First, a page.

Considerations for Doing Business with Ports

Doing business with a port is similar to dealing with a governmental entity. There are unique legal requirements and strict timelines that those who wish to do business with ports must follow. Depending on the nature of the business contemplated at a Florida port, the following elements should be considered:

  1. Commercial tenants lease real property from landlord ports for a variety of purposes, including storage and distribution of bulk products, storage of recreational boats at marinas, and operation of entertainment venues. These long-term commercial leases may potentially be in effect for decades, with renewal options available for some.
  2. In the event a tenant enters into a ground lease with a port, the tenant may desire to construct improvements to the property, requiring the potential negotiation of a construction contract. It is important to review the terms of the ground lease for contemplated improvements and the port’s approval procedures for certain aspects of construction.
  3. Cruise ship operators may desire to enter into long-term operating contracts with certain Florida ports to secure docking space. Those ports may make certain landside and waterside improvements for these cruise operators in exchange for revenues from the passenger wharfage, vessel dockage, and other fees.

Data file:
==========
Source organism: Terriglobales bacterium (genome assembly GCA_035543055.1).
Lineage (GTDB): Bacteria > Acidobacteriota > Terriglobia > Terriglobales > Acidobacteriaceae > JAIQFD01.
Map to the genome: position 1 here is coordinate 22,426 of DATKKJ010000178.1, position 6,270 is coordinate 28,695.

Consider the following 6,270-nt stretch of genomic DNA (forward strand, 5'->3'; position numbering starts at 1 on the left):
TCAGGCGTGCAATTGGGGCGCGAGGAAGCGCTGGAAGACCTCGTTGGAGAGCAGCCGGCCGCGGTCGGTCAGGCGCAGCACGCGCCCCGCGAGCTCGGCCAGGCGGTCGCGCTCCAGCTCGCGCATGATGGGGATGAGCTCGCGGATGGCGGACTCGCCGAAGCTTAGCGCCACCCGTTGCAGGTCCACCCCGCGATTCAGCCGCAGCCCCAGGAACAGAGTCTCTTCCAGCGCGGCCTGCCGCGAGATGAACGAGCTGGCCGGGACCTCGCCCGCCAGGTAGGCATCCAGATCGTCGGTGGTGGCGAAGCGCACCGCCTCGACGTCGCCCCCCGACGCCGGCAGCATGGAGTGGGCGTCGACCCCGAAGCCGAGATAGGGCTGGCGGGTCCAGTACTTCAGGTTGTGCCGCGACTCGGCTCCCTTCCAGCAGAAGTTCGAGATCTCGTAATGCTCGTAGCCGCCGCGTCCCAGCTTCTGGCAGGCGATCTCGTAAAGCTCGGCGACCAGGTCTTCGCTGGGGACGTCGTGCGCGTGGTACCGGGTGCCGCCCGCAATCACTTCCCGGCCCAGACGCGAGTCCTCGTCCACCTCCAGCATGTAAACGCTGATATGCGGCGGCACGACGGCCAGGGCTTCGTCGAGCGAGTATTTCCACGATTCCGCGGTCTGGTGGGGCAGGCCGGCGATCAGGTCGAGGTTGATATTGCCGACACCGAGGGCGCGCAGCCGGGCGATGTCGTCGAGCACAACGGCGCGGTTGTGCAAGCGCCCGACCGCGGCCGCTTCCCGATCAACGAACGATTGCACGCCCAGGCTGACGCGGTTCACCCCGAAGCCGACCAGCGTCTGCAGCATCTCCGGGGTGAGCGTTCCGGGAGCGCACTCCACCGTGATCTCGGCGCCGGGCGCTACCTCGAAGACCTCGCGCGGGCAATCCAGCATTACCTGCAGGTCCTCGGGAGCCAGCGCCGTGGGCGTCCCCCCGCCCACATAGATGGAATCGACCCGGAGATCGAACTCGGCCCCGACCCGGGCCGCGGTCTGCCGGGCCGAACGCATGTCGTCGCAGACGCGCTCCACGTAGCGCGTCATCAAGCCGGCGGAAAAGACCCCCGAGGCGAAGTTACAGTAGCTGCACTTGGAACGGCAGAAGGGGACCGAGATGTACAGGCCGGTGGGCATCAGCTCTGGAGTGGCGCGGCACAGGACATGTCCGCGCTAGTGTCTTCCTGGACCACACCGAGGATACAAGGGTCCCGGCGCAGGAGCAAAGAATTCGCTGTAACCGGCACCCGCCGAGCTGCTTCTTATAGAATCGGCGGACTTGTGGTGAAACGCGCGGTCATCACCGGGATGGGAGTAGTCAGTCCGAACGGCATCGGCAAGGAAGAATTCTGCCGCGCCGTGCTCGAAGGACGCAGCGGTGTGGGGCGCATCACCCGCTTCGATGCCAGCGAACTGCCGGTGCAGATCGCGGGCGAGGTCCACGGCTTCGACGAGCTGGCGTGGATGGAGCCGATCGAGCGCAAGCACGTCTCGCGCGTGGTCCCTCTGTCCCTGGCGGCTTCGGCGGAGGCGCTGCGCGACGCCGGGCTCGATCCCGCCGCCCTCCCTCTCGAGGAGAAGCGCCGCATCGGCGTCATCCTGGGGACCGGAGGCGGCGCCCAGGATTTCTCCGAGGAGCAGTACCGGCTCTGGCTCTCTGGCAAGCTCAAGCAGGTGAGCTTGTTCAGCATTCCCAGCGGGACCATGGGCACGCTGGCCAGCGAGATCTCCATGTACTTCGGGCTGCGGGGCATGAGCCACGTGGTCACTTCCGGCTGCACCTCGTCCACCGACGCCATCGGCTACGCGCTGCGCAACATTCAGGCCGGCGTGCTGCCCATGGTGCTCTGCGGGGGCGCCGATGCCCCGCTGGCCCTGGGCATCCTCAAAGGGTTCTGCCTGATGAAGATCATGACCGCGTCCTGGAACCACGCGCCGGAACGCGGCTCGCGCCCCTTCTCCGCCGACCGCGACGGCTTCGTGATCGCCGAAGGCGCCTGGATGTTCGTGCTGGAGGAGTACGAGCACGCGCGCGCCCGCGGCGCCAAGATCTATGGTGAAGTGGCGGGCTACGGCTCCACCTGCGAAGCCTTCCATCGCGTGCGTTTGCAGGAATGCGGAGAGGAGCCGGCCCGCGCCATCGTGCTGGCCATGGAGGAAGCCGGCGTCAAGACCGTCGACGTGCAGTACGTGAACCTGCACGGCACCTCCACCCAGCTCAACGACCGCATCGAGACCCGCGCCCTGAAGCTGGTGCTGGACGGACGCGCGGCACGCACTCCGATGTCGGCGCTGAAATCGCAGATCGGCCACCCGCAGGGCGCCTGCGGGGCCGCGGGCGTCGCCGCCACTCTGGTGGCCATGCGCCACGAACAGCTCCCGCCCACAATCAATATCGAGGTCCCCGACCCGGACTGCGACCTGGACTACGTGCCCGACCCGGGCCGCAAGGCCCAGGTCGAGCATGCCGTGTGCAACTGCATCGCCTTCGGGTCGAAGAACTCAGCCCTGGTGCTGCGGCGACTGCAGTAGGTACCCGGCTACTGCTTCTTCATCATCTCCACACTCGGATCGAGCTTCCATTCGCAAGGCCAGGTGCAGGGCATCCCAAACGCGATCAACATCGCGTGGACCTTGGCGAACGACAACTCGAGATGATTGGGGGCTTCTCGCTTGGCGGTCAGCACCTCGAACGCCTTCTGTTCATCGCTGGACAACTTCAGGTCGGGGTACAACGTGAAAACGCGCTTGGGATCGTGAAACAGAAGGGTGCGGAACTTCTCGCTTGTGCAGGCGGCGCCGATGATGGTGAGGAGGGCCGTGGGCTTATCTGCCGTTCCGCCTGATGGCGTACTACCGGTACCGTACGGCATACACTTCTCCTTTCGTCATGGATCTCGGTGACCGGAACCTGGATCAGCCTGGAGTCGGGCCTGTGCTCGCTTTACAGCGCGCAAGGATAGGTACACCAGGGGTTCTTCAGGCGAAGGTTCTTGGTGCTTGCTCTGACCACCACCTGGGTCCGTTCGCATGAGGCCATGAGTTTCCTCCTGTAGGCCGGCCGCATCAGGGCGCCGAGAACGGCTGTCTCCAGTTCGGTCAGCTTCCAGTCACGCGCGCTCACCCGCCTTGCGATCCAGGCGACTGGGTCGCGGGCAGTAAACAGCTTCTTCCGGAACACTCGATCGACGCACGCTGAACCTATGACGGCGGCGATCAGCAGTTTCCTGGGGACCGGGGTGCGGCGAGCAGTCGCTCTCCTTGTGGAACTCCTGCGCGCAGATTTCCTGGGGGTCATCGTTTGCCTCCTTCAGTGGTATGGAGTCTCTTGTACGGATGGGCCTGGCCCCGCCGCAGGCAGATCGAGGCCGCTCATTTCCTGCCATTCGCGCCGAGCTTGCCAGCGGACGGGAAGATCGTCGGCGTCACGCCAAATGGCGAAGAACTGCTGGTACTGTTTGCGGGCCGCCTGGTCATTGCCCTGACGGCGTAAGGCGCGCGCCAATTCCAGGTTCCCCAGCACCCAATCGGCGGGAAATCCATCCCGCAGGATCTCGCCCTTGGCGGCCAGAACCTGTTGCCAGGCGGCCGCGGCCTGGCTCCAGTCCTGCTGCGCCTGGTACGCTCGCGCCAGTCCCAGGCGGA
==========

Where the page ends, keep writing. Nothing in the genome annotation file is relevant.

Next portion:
4. The purchase of goods and services by Florida’s ports creates opportunities for the business community, but such procurements can also pose risks. Many ports have their own procurement codes, or are subject to the procurement code of another government entity (e.g., Port Everglades may be subject to Broward County’s procurement code), requiring ports to make purchases using a competitive bidding process. If the port awards a contract without a competition in violation of its procurement rules, the port may keep any delivered goods, or retain the benefit of services rendered, and pay nothing to the contractor.